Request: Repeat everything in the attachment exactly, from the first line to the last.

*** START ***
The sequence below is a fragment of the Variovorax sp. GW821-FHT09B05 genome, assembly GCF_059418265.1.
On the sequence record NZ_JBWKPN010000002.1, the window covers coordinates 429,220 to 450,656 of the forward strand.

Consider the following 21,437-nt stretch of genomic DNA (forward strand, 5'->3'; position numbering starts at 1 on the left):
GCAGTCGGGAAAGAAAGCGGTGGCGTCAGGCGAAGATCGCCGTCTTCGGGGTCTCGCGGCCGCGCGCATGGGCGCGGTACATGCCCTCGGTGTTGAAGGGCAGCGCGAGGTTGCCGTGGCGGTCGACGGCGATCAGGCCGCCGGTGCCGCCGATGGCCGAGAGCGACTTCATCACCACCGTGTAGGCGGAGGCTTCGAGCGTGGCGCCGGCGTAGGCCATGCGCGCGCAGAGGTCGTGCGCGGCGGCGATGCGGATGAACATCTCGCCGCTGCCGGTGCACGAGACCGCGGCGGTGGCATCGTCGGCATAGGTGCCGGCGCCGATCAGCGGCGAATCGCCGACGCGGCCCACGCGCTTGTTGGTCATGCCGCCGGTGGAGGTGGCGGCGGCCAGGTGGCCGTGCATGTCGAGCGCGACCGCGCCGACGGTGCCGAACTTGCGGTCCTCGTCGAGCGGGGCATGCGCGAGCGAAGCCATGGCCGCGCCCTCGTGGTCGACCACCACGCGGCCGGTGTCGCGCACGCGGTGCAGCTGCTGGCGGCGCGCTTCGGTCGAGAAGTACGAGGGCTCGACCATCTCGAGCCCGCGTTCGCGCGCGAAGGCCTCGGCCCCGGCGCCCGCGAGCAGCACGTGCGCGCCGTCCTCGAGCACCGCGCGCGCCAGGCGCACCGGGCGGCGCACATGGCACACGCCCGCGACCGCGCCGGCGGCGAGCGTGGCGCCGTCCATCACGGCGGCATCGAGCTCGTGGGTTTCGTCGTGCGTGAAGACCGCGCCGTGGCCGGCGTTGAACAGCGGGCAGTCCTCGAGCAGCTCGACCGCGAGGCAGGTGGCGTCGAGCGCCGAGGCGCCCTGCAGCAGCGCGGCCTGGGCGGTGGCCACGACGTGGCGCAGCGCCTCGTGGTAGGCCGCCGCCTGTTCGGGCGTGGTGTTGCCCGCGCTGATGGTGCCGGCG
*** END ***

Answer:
The sequence below is a fragment of the Variovorax sp. GW821-FHT09B05 genome, assembly GCF_059418265.1.
On the sequence record NZ_JBWKPN010000002.1, the window covers coordinates 429,220 to 450,656 of the forward strand.

Consider the following 21,437-nt stretch of genomic DNA (forward strand, 5'->3'; position numbering starts at 1 on the left):
GCAGTCGGGAAAGAAAGCGGTGGCGTCAGGCGAAGATCGCCGTCTTCGGGGTCTCGCGGCCGCGCGCATGGGCGCGGTACATGCCCTCGGTGTTGAAGGGCAGCGCGAGGTTGCCGTGGCGGTCGACGGCGATCAGGCCGCCGGTGCCGCCGATGGCCGAGAGCGACTTCATCACCACCGTGTAGGCGGAGGCTTCGAGCGTGGCGCCGGCGTAGGCCATGCGCGCGCAGAGGTCGTGCGCGGCGGCGATGCGGATGAACATCTCGCCGCTGCCGGTGCACGAGACCGCGGCGGTGGCATCGTCGGCATAGGTGCCGGCGCCGATCAGCGGCGAATCGCCGACGCGGCCCACGCGCTTGTTGGTCATGCCGCCGGTGGAGGTGGCGGCGGCCAGGTGGCCGTGCATGTCGAGCGCGACCGCGCCGACGGTGCCGAACTTGCGGTCCTCGTCGAGCGGGGCATGCGCGAGCGAAGCCATGGCCGCGCCCTCGTGGTCGACCACCACGCGGCCGGTGTCGCGCACGCGGTGCAGCTGCTGGCGGCGCGCTTCGGTCGAGAAGTACGAGGGCTCGACCATCTCGAGCCCGCGTTCGCGCGCGAAGGCCTCGGCCCCGGCGCCCGCGAGCAGCACGTGCGCGCCGTCCTCGAGCACCGCGCGCGCCAGGCGCACCGGGCGGCGCACATGGCACACGCCCGCGACCGCGCCGGCGGCGAGCGTGGCGCCGTCCATCACGGCGGCATCGAGCTCGTGGGTTTCGTCGTGCGTGAAGACCGCGCCGTGGCCGGCGTTGAACAGCGGGCAGTCCTCGAGCAGCTCGACCGCGAGGCAGGTGGCGTCGAGCGCCGAGGCGCCCTGCAGCAGCGCGGCCTGGGCGGTGGCCACGACGTGGCGCAGCGCCTCGTGGTAGGCCGCCGCCTGTTCGGGCGTGGTGTTGCCCGCGCTGATGGTGCCGGCG